His voice began to rise, and to quiver with a tense resonance exceedingly queer to hear; and his tongue had begun to drop into a faintly-marked rhythm.

“‘An’ ’e shill hongry no mo’!’ . . . Brederin, dat ship wuz’n fit’n tuh ca’y passengehs, no-way; her timbuhs wuz all broke up, an’ I reckon she wuz er-leakin’ wawteh; yit de Lo’d let dem mens bine John, an’ ca’y um way obeh ter dat oddeh sho’, an’ lan’ um day on dat Islánt an’ come back safe dis sider home! I dunno w’y de Lo’d leff um; but ’e leff um. Go’d done a good many t’ing I do’no w’y ’e done um; but ’e done um,— ’e hab er p’int ter make. So ’e leff ’em took John way obeh in dat Lonesome Valley, way dey wuz n’t er man, ner a house, ner a village, ner a ma’shal tuh puhvent de imposination o’ wicked peoples, an’ dey chain um ter a tree.

“But dough John’s uthly pusson wuz chain ter a tree, er a stake, dowm in dat Valley, alone by ’isseff, de Lo’d leff ’is spirichil pusson mount ter hebben on er cloud. Dis wuz de Lo’d’s day, min’ yo’, an’ not jes’ any week-day, dat ’e show dese t’ing tuh John; but on de Lo’d’s day, muh dyin’ brederin!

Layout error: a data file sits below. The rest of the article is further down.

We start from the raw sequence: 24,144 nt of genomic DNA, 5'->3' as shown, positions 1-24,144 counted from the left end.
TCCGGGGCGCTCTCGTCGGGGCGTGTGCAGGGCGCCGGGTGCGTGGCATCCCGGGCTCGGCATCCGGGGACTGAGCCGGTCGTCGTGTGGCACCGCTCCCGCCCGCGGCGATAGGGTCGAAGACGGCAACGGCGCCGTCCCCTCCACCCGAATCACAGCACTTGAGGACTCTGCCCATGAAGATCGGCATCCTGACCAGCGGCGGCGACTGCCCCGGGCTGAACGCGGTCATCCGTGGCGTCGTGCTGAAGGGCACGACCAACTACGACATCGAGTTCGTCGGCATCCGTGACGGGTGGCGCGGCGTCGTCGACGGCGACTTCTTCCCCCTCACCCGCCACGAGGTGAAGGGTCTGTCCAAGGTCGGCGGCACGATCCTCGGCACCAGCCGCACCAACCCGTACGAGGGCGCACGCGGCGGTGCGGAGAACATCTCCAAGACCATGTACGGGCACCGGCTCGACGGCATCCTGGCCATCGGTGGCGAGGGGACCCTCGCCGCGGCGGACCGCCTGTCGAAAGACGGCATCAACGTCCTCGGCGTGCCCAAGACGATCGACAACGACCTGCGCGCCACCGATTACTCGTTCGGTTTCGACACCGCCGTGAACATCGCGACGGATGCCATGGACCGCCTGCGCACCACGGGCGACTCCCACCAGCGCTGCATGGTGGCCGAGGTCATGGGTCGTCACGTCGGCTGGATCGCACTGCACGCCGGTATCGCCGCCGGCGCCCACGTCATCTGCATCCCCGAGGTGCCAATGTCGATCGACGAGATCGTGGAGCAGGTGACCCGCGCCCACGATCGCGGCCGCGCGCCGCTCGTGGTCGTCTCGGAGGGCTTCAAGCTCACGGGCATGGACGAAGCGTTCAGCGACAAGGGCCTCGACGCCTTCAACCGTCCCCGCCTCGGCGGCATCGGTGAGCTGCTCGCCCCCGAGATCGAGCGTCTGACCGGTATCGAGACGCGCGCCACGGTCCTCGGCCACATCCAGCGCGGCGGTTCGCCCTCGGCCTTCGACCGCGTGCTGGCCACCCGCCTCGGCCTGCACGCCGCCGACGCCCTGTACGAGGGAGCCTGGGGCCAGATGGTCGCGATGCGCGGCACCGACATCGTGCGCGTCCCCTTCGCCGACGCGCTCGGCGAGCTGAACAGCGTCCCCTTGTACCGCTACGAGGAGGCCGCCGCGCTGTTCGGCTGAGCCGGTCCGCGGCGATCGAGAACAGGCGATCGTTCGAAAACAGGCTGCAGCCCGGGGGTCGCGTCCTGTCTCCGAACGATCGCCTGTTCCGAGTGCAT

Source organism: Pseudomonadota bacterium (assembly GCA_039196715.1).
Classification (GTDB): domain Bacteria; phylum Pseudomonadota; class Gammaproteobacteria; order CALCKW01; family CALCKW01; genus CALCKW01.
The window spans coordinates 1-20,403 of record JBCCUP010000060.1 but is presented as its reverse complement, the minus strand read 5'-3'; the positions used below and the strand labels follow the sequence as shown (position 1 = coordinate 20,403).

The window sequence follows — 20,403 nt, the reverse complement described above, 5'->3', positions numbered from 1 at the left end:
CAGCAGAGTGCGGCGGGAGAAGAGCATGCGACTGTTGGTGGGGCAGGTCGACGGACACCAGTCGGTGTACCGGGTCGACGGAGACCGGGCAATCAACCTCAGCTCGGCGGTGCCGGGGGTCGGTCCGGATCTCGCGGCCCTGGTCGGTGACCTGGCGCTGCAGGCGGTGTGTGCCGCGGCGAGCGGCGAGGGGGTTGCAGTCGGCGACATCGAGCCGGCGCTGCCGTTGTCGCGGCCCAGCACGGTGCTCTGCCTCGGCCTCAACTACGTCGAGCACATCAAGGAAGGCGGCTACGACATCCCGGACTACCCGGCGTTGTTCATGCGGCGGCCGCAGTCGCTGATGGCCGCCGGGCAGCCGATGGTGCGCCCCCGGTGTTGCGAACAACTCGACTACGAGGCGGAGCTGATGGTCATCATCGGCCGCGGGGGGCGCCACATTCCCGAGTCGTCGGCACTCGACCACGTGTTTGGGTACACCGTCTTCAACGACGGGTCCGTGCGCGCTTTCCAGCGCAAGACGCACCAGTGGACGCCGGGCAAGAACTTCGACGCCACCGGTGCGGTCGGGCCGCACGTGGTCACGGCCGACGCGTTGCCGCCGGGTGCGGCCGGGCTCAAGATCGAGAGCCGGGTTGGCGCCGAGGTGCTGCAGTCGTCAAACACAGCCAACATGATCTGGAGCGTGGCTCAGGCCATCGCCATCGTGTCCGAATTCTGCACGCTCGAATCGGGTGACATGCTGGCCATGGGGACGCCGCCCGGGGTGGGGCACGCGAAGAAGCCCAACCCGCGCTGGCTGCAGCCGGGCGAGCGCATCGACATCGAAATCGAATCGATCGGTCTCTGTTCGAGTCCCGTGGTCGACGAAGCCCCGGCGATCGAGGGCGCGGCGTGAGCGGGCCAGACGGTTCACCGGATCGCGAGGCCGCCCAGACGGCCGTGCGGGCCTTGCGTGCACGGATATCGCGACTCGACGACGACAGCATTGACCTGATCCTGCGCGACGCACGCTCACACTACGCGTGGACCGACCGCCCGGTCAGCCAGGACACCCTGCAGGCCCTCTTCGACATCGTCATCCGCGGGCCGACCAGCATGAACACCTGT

“Now w’ile John chain dey, dere come er voice er-callin’, —

John, O John! Come up hytheh; Come up hytheh, John!’

“‘Wha’d’ yo’ want, Lo’d? Wha’d’ yo’ want, now ? ’

“‘Come ansee! Come an’ see!’”

John, o John ! Come up hytheh ; come up hytheh, John ! Wha’d’ yo’ want,Lo’d ?

Wha’ d’ yo’ want now? Come see ! Come, see !

The preacher’s dark eyes swept the congregation. He peered under the swinging lamp, leaning down across the pulpit, and quick as a flash his voice changed from the ecstatic to the ironic: —

“Sleep on . . . sleep on . . . tek yo’